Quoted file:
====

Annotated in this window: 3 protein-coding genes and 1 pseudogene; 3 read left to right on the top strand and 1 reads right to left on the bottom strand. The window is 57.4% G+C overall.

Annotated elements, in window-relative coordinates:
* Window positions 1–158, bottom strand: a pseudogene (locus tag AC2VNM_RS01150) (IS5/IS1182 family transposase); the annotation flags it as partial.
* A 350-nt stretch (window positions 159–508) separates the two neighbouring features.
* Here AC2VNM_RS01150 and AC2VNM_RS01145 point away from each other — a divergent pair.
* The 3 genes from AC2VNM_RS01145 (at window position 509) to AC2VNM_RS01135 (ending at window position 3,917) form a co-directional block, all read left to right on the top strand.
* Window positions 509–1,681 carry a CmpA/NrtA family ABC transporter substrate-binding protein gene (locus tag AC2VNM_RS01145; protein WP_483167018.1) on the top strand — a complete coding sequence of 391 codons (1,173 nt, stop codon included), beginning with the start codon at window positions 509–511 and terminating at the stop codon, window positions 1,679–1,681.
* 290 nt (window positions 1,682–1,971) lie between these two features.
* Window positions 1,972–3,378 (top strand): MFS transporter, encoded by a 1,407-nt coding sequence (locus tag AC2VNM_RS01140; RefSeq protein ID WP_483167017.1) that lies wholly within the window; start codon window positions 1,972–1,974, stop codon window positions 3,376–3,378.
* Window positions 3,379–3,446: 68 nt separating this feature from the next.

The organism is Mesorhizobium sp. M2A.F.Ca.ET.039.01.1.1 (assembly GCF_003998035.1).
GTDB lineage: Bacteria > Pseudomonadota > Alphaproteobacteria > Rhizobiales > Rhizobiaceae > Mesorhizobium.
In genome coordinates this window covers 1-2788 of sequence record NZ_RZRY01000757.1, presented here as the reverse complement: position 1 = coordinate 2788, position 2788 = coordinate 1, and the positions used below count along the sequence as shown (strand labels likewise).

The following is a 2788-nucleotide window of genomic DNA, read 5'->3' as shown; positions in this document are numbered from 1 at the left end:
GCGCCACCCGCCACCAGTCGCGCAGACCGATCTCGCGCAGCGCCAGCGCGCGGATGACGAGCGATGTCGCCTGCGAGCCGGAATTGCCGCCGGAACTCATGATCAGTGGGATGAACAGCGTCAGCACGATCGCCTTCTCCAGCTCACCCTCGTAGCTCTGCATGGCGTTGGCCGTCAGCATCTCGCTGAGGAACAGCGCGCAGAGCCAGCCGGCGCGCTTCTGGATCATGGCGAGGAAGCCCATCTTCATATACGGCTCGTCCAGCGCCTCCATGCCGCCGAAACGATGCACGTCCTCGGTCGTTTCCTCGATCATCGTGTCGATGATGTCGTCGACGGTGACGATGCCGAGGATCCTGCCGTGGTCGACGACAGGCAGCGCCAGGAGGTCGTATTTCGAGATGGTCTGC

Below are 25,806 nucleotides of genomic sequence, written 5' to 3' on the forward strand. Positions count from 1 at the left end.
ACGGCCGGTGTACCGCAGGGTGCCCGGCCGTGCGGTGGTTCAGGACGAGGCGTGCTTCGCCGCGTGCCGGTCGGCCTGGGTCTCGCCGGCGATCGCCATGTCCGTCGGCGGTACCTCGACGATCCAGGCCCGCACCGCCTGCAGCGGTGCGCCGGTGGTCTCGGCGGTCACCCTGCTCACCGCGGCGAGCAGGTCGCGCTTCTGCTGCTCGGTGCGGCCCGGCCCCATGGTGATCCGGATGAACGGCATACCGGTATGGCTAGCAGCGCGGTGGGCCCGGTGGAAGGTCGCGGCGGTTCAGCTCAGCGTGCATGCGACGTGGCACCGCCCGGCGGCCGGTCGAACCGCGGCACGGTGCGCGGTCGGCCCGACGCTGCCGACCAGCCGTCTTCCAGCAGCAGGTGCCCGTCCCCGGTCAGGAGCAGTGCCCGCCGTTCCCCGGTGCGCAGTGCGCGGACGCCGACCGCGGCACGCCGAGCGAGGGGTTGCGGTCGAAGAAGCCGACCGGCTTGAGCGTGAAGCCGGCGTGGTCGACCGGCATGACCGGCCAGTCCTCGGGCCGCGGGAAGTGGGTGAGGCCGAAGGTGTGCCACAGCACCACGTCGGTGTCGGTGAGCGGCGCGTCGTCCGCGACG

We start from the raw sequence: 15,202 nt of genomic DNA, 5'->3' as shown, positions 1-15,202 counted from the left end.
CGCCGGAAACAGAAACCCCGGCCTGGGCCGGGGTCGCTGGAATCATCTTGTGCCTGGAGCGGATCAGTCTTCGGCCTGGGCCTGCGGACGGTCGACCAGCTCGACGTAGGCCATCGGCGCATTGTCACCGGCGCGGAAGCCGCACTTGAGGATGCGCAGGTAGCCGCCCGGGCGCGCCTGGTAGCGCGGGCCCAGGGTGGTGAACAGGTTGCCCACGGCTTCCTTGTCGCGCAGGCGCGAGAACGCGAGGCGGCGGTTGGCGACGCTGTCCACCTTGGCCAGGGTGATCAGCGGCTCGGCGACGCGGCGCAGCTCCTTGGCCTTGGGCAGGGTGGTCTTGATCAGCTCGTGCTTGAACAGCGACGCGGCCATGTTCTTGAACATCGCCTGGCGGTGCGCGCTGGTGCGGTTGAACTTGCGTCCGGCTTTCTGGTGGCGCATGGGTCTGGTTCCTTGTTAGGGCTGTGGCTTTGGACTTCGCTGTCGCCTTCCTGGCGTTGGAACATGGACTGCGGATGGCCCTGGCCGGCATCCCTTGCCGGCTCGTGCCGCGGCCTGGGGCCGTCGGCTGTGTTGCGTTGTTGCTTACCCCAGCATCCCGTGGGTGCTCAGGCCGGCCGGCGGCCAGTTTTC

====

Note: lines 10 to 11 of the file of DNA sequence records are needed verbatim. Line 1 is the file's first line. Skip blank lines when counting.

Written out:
* Window positions 3,379–3,446: 68 nt separating this feature from the next.

The organism is Mesorhizobium sp. M2A.F.Ca.ET.039.01.1.1 (assembly GCF_003998035.1).